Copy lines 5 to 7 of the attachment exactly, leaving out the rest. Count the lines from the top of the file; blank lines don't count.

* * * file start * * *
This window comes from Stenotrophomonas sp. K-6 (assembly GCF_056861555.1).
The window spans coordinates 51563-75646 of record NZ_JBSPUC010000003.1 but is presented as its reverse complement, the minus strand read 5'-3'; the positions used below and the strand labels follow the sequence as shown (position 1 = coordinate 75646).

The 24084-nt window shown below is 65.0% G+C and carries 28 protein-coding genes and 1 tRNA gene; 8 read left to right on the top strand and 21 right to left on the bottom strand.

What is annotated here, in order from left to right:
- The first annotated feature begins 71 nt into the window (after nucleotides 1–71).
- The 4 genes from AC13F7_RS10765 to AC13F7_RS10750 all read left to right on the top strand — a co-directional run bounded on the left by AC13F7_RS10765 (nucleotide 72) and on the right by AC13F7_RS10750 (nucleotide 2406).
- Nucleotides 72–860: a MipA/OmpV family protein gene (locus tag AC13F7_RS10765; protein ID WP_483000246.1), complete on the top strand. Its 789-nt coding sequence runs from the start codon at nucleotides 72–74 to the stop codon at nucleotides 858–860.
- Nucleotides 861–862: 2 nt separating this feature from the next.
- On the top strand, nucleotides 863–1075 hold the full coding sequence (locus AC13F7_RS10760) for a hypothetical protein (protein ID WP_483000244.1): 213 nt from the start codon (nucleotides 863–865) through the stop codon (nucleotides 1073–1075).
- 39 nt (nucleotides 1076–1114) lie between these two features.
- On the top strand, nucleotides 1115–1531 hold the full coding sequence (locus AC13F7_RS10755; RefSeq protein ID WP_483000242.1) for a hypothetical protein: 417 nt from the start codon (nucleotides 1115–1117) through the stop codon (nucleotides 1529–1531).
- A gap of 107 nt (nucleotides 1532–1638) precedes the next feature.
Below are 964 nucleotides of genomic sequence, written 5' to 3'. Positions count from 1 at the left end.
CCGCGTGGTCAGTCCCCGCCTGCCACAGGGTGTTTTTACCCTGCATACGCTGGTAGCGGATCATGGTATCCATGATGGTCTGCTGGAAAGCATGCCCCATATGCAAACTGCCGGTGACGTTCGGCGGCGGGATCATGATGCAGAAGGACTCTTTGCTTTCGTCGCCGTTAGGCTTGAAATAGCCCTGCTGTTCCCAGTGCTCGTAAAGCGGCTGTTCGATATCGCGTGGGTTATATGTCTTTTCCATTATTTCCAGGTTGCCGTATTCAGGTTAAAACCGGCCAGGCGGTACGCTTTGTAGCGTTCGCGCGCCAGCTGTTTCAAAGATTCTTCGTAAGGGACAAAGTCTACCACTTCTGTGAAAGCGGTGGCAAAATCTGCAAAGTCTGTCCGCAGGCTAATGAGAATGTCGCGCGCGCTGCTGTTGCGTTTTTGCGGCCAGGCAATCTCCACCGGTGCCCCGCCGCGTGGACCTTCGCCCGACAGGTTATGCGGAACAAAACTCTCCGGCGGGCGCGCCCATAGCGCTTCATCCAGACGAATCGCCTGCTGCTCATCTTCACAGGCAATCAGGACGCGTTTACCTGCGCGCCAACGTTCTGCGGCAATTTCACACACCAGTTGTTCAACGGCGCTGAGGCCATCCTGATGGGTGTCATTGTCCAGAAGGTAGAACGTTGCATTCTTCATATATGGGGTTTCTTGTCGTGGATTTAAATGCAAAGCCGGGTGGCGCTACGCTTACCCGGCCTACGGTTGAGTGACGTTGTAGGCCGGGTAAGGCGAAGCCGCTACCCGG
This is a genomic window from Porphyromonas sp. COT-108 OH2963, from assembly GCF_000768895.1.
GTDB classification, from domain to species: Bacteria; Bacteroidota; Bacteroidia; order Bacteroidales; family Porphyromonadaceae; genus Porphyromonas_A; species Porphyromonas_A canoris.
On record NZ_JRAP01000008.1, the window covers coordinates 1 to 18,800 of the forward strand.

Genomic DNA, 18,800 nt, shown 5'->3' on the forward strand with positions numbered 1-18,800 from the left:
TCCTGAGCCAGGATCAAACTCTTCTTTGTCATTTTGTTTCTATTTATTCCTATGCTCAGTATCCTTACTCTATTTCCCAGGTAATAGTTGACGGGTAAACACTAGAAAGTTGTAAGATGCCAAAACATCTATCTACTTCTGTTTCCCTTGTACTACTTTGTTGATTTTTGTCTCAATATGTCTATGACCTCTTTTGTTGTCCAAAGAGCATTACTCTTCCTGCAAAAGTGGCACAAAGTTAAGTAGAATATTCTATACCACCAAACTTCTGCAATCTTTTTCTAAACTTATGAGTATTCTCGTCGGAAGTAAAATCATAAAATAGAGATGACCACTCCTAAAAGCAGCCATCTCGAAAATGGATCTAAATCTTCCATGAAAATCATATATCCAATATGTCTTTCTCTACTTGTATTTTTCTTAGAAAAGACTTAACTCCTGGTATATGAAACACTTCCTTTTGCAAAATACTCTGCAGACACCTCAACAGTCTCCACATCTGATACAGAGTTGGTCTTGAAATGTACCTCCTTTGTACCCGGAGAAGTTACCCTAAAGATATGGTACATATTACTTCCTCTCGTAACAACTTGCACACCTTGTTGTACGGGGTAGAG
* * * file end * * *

- The first annotated feature begins 71 nt into the window (after nucleotides 1–71).
- The 4 genes from AC13F7_RS10765 to AC13F7_RS10750 all read left to right on the top strand — a co-directional run bounded on the left by AC13F7_RS10765 (nucleotide 72) and on the right by AC13F7_RS10750 (nucleotide 2406).
- Nucleotides 72–860: a MipA/OmpV family protein gene (locus tag AC13F7_RS10765; protein ID WP_483000246.1), complete on the top strand. Its 789-nt coding sequence runs from the start codon at nucleotides 72–74 to the stop codon at nucleotides 858–860.